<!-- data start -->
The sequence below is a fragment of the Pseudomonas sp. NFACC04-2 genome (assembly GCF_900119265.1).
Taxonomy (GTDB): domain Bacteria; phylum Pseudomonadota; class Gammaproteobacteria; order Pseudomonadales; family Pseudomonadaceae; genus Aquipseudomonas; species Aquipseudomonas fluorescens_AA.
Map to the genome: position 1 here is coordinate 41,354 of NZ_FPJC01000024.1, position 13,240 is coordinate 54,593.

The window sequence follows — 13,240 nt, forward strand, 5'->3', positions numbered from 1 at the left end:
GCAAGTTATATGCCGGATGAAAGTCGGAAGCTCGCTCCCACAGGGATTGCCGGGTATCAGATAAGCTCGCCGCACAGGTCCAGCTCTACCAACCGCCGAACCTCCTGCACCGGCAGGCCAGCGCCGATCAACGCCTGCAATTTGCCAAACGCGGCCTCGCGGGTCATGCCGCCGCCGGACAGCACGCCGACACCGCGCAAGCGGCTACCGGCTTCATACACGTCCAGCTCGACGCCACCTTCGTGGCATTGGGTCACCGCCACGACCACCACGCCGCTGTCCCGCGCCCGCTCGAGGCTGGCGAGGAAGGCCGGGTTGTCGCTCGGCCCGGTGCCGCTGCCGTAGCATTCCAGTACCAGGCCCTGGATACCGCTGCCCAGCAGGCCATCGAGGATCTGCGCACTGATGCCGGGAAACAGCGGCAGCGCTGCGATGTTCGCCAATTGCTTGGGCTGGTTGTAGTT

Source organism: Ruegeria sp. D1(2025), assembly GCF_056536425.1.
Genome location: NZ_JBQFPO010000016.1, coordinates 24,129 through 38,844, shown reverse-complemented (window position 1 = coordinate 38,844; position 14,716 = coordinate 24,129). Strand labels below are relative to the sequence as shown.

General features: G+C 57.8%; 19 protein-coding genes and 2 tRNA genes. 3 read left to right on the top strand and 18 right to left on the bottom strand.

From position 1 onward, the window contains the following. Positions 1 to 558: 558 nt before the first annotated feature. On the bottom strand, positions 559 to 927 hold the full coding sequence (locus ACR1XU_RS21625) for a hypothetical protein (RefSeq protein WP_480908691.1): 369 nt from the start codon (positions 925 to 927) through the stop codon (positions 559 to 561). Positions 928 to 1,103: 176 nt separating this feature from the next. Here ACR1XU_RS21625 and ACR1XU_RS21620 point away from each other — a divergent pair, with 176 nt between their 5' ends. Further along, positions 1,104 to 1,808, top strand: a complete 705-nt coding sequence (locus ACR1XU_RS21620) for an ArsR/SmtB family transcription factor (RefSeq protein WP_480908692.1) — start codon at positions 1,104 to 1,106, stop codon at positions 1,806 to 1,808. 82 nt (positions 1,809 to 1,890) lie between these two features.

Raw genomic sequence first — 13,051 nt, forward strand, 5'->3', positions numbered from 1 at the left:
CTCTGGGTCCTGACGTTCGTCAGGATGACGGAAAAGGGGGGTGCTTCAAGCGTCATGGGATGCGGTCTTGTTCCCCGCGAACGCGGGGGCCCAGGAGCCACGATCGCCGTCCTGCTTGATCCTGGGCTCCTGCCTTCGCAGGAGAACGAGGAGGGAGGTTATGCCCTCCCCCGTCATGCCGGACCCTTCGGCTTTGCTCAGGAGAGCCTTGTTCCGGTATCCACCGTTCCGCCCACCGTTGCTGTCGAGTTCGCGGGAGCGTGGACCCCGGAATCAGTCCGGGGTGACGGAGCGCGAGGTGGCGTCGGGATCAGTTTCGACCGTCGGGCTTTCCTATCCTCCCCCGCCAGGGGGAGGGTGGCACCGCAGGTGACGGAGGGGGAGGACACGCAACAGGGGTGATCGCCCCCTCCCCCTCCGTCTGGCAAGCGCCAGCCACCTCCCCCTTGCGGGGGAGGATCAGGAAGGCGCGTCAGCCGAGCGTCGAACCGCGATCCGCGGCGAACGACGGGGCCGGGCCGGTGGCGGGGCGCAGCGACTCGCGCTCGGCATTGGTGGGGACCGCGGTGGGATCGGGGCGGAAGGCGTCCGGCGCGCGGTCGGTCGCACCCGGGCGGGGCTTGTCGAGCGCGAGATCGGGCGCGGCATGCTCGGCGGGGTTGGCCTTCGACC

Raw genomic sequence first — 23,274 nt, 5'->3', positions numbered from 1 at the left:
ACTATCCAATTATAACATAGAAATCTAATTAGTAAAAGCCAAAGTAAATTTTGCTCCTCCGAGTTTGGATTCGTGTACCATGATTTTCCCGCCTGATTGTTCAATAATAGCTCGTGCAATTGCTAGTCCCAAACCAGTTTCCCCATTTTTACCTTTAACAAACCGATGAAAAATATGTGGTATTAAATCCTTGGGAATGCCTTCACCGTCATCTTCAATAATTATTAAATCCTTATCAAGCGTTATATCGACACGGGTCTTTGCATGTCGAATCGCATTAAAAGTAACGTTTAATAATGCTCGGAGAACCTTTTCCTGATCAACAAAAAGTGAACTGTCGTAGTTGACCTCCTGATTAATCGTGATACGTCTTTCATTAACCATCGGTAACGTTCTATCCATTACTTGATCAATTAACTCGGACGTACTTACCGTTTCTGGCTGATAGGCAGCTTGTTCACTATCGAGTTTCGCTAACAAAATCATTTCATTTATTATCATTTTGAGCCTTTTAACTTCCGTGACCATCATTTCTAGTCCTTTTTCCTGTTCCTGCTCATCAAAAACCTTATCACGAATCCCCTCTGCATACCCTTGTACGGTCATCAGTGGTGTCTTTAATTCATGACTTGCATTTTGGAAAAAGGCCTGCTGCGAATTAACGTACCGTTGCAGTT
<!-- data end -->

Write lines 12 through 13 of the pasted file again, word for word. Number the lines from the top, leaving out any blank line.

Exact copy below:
Raw genomic sequence first — 23,274 nt, 5'->3', positions numbered from 1 at the left:
ACTATCCAATTATAACATAGAAATCTAATTAGTAAAAGCCAAAGTAAATTTTGCTCCTCCGAGTTTGGATTCGTGTACCATGATTTTCCCGCCTGATTGTTCAATAATAGCTCGTGCAATTGCTAGTCCCAAACCAGTTTCCCCATTTTTACCTTTAACAAACCGATGAAAAATATGTGGTATTAAATCCTTGGGAATGCCTTCACCGTCATCTTCAATAATTATTAAATCCTTATCAAGCGTTATATCGACACGGGTCTTTGCATGTCGAATCGCATTAAAAGTAACGTTTAATAATGCTCGGAGAACCTTTTCCTGATCAACAAAAAGTGAACTGTCGTAGTTGACCTCCTGATTAATCGTGATACGTCTTTCATTAACCATCGGTAACGTTCTATCCATTACTTGATCAATTAACTCGGACGTACTTACCGTTTCTGGCTGATAGGCAGCTTGTTCACTATCGAGTTTCGCTAACAAAATCATTTCATTTATTATCATTTTGAGCCTTTTAACTTCCGTGACCATCATTTCTAGTCCTTTTTCCTGTTCCTGCTCATCAAAAACCTTATCACGAATCCCCTCTGCATACCCTTGTACGGTCATCAGTGGTGTCTTTAATTCATGACTTGCATTTTGGAAAAAGGCCTGCTGCGAATTAACGTACCGTTGCAGTT